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January 2022 is Glaucoma Awareness Month
Understanding glaucoma’s symptoms, causes, and treatments
What is glaucoma?
Glaucoma is a disease that damages the optic nerve in your eye. Normally, the optic nerve carries information from the eye to the brain, allowing you to see clearly. Glaucoma occurs when fluid builds up in your eye, increasing the eye’s pressure. This increase in pressure slowly damages the millions of fibers that make up the optic nerve.
There are two major types of glaucoma: primary open-angle glaucoma and angle-closure glaucoma:
- Primary open-angle—Happens gradually as the eye does not drain fluid as well as it should, leading to pressure buildup and optic nerve damage.
- Angle-closure—Happens when the iris is close to the drainage angle, or the area of the eye that drains fluids, and blocks the fluid from draining.
What are symptoms of glaucoma?
In most cases, people with glaucoma suffer no symptoms until irreversible damage has already been to the optic nerve and vision loss takes place. As the disease develops, blind spots begin to appear in the peripheral (side) vision, causing an effect similar to tunnel vision.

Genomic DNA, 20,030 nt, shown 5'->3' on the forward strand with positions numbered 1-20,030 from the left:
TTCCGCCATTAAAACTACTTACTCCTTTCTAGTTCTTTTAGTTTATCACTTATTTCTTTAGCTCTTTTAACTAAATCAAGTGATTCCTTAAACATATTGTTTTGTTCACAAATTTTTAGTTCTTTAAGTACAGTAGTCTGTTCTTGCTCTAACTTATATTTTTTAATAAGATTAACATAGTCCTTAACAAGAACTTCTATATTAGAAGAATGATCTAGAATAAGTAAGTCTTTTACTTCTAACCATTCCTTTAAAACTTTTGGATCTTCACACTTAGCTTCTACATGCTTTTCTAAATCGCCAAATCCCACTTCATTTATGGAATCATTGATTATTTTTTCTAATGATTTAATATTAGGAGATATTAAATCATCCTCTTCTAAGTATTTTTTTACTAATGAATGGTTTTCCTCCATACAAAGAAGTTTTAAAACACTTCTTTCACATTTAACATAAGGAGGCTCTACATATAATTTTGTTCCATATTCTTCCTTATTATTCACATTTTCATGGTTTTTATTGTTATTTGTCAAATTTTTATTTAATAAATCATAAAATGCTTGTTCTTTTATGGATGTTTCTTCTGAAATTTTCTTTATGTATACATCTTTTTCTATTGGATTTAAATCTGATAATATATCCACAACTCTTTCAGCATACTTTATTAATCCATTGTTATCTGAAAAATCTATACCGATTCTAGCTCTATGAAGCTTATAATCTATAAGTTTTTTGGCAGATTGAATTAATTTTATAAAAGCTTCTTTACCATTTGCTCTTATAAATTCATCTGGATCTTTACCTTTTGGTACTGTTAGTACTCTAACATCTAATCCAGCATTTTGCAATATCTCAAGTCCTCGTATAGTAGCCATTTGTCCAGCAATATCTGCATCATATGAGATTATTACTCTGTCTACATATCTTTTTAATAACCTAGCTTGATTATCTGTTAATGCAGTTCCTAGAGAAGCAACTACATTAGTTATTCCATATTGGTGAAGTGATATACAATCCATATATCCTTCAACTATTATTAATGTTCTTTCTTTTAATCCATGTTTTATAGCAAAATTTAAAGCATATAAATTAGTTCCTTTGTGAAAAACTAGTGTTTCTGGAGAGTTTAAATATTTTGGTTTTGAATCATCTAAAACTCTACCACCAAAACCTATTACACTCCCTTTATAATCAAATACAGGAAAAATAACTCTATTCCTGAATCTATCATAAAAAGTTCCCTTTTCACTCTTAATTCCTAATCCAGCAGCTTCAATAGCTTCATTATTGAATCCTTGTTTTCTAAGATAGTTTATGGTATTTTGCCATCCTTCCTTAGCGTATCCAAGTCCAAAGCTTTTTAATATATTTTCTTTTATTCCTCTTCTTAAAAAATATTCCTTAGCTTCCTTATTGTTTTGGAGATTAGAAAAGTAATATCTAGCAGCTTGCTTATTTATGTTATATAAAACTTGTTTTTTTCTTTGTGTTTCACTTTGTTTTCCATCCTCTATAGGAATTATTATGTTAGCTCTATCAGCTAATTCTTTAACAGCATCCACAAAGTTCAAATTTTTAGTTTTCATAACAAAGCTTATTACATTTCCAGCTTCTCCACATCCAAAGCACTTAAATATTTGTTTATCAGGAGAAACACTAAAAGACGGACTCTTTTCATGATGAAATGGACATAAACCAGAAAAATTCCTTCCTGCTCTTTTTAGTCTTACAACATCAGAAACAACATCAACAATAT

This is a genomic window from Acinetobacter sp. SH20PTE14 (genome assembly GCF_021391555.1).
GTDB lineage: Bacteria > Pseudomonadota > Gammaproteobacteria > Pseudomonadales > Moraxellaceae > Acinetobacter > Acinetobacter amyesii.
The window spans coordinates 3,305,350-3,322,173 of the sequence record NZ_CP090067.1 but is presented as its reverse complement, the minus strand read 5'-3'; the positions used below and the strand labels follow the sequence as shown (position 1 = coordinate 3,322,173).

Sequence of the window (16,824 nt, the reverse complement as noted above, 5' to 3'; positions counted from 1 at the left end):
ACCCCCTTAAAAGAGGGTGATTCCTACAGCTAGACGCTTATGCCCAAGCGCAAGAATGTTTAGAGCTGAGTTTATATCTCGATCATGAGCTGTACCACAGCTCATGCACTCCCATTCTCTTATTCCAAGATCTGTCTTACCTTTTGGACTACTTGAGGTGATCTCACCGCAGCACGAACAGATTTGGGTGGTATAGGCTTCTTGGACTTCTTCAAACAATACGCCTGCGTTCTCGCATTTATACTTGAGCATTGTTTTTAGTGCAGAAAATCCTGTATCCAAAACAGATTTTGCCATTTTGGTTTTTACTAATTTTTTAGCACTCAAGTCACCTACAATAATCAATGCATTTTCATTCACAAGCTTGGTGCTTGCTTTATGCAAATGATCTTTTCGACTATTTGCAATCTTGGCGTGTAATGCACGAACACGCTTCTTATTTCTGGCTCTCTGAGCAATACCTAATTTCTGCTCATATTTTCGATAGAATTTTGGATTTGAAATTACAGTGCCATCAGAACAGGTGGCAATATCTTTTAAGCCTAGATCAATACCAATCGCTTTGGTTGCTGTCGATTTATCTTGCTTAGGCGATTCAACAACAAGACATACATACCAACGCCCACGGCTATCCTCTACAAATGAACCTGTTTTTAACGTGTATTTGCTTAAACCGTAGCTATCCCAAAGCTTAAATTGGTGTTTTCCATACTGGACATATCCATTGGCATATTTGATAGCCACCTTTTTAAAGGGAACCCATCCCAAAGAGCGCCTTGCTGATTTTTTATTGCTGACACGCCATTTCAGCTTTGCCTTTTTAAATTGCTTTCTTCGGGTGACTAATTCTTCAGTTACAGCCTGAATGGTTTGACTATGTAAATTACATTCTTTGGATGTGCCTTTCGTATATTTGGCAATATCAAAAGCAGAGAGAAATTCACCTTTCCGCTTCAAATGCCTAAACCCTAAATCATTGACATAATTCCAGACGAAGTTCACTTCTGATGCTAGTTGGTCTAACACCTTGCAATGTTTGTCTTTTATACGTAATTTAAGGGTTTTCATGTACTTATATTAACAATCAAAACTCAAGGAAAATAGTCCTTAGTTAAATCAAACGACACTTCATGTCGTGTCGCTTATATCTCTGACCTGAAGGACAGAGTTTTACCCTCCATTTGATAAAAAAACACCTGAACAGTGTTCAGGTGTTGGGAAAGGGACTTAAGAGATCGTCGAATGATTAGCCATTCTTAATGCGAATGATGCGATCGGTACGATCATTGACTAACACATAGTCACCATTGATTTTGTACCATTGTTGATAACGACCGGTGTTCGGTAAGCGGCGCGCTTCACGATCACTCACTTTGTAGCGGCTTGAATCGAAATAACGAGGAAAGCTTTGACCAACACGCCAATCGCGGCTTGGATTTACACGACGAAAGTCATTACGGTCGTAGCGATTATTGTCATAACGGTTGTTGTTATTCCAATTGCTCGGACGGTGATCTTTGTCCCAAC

What causes glaucoma?
When fluid cannot drain properly from the eye, the unregulated pressure begins to build up. As the pressure damages the small fibers in the optic nerve, your vision worsens. Once all of the fibers are gone, you will become blind. Important risk factors for glaucoma include age, race, genetics, and medical conditions.
How do you treat glaucoma?
Glaucoma causes permanent damage. However, certain measures can be taken to slow the progression of the disease and prevent further damage. Glaucoma is usually treated using daily eye drops that either decrease eye pressure or reduce the amount of fluid in the eye. Another form of treatment includes a surgical procedure called a trabeculectomy.